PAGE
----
I recently attended an evening where Christine talked about her favourite subject, pepper the spice. Mark Banham (of Morrish and Banham Wine Merchants) matched wine with each variety of pepper – it was wine tasting with a warming difference!! It was a pleasure to listen to Christine who is so knowledgeable and passionate about the spice. I decided there and then to arrange a meeting with Christine to interview her about her life in the food world and to hear more about her cookery school.
How did your cooking career start?
I had been working as a graphic designer for many years, but was becoming more and more interested in food – in all its aspects, and especially nutrition. So much so that I went away to University and gained a first class BSCHons Degree in Food Studies.
While I was a student I enjoyed a brief spell at Good Housekeeping magazine working on their food pages. After that I worked on food part-works and became a senior food editor. Gradually, very gradually, I started writing cookbooks. I found my graphic design background (I used to design instruction manuals for the Stock Exchange when it was first digitized) was invaluable when writing my recipes. The skills are easily transferable!
Which was your first book?
My first was for Sainsbury’s in 1992: Combined Recipes for Vegetarians and Meat-Eaters. It was a challenging concept and had to be written very clearly without any sign of the author’s voice – unlike today’s cookbooks.
I went on to write a series for Little, Brown: Healthy Main Meal Soups, Healthy Main Meal Salads and Healthy Fruit Desserts – all based on healthy food and nutrition. I’ve written 16 cookbooks in all, and hope to do more.
A recent favorite is Baking with Vegetables; it was great fun to do and has become very popular.
Christine’s Books: www.amazon.co.uk/Christine McFadden
How long did Pepper take to complete?
It took me a year to come up with a synopsis and carry out research in India, then another year to create the recipes and write the rest of the book. It is beautifully designed by Matt Inwood, the art director at Absolute Press at that time. The book is currently enjoying a renaissance, with plenty of national publicity.
Why did you move to Littlebredy here in Dorset?
While working with co-author Michel Michaud writing Cool Green Leaves and Red Hot Peppers, I fell in love with the food scene here and we (husband Ed) decided to move down to Dorset. That was nearly 11 years ago.
My first book after moving to Dorset was The Farm Shop Cook Book, which is an A to Z of all the foods you can buy in farm shops, with recipes for them. It was also a great way to get to know the farmers and food producers across the county.
Favourite ingredients/style of cooking?
Definitely vegetables, grains, herbs and spices – Middle Eastern cuisine is my firm favourite. I also love Yotam Ottolenghi’s style of cooking and recipes. My favourite dish would be a grilled lamb chop with lots of vegetable salads, and grains.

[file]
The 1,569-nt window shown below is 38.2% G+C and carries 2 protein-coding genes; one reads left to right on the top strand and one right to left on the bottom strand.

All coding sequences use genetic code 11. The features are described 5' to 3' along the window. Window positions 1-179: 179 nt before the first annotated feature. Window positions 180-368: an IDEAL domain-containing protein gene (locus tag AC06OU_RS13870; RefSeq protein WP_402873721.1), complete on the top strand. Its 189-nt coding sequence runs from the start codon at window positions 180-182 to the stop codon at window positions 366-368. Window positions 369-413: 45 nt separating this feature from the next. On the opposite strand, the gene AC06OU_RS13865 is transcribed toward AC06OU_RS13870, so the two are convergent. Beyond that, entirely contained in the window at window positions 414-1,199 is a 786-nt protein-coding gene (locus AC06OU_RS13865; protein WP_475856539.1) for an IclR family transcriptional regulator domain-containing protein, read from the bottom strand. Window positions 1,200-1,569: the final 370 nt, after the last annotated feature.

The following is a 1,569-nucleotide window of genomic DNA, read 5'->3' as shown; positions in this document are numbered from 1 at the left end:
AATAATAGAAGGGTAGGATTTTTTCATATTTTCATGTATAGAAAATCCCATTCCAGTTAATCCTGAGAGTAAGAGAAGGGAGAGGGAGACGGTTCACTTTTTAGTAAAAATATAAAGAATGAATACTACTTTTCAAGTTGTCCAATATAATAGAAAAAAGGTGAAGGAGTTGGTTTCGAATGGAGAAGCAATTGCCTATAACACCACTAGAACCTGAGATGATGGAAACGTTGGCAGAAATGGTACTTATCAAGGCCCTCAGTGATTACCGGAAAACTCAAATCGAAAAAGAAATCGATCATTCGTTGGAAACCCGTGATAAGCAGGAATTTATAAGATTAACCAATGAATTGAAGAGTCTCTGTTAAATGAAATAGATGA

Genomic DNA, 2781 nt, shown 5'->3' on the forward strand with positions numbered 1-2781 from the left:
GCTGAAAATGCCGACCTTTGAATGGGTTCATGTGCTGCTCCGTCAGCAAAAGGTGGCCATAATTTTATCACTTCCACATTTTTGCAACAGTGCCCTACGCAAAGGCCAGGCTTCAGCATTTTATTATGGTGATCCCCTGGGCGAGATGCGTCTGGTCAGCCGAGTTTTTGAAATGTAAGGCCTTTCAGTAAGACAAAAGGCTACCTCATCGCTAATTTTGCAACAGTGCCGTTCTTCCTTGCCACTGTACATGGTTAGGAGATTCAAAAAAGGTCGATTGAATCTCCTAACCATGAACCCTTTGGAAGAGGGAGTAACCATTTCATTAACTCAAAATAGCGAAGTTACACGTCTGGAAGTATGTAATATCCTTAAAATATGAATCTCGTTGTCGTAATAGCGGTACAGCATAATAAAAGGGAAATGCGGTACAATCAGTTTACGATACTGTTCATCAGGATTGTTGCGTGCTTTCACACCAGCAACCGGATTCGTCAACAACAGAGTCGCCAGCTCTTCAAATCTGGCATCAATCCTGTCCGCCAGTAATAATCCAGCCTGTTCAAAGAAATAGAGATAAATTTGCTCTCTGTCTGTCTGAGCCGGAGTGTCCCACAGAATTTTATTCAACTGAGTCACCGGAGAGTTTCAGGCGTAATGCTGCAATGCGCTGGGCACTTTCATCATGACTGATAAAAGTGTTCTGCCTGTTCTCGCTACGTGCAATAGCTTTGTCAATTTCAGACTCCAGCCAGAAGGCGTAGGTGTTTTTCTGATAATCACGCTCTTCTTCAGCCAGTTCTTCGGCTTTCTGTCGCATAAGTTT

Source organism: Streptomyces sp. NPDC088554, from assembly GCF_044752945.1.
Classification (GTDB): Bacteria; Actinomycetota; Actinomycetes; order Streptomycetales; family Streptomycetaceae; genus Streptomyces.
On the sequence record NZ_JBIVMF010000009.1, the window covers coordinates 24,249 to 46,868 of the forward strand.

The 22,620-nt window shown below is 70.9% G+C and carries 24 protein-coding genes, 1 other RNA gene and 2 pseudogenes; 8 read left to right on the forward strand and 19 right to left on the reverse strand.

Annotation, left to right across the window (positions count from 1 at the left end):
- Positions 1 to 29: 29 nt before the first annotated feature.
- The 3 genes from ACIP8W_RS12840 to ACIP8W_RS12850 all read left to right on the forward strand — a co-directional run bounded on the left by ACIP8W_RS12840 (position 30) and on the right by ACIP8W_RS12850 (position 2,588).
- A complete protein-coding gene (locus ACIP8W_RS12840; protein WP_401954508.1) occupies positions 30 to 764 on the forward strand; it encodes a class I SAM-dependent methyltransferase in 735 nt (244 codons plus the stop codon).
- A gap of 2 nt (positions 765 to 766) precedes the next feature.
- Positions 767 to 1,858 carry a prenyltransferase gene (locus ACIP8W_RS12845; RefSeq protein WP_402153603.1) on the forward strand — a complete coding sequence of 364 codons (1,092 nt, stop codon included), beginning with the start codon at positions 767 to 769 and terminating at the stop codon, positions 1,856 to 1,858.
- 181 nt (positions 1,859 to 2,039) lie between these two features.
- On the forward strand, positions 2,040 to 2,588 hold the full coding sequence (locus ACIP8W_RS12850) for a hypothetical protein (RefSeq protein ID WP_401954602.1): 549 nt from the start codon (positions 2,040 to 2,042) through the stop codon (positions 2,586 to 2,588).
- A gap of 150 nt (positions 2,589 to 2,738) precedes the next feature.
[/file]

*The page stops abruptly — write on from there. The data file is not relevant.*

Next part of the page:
Food suppliers for your cookery school?
All meats and vegetables, are locally grown and sourced where possible. I get a lot from the Bride Valley Farm Shop, Abbotsbury, suppliers of superior meat from pure-bred Longhorns. For vegetables I go to the Washingpool Farm Shop, Bridget’s Market or grow them myself.
I also have a great list of on-line suppliers for more specialist ingredients. www.thedorsetfoodie.co.uk/links-we-like-suppliers.html
Funniest thing during a lesson?
There is a great guy from London who is a regular and during one lesson he led the whole class into a discussion about the TV series Breaking Bad and cooking up drugs!
Fail safe recipe/family favourite?
Has to be roast chicken stuffed with lemon & rosemary – simple but delicious.
Holidays, always food related?
Most of my knowledge of world cuisine has been gathered while travelling, especially in Morocco and Italy, where I was actively involved in the Slow Food Movement for many years. My husband is American, so there have been several trips to California, Colorado and New Mexico. I try and go to cooking schools when I’m traveling.
Where-ever we go I love to explore food markets, but having said that, with the current availability of ingredients from all over the world, it’s not so easy to find anything new.
Fine dining or casual?
Casual, I can’t abide thick carpets and dressing up!!
Music to cook with?
Silence please! If I am developing recipes or writing I can’t have anything else in my head, so music is a distraction. My husband does like to listen to music and it is fine while I prepare supper.
Tea or coffee?
I have one coffee a day and then it is herbal teas. I have five different types of mint growing in the garden, which I love making tea with.
Christine McFadden Cookery School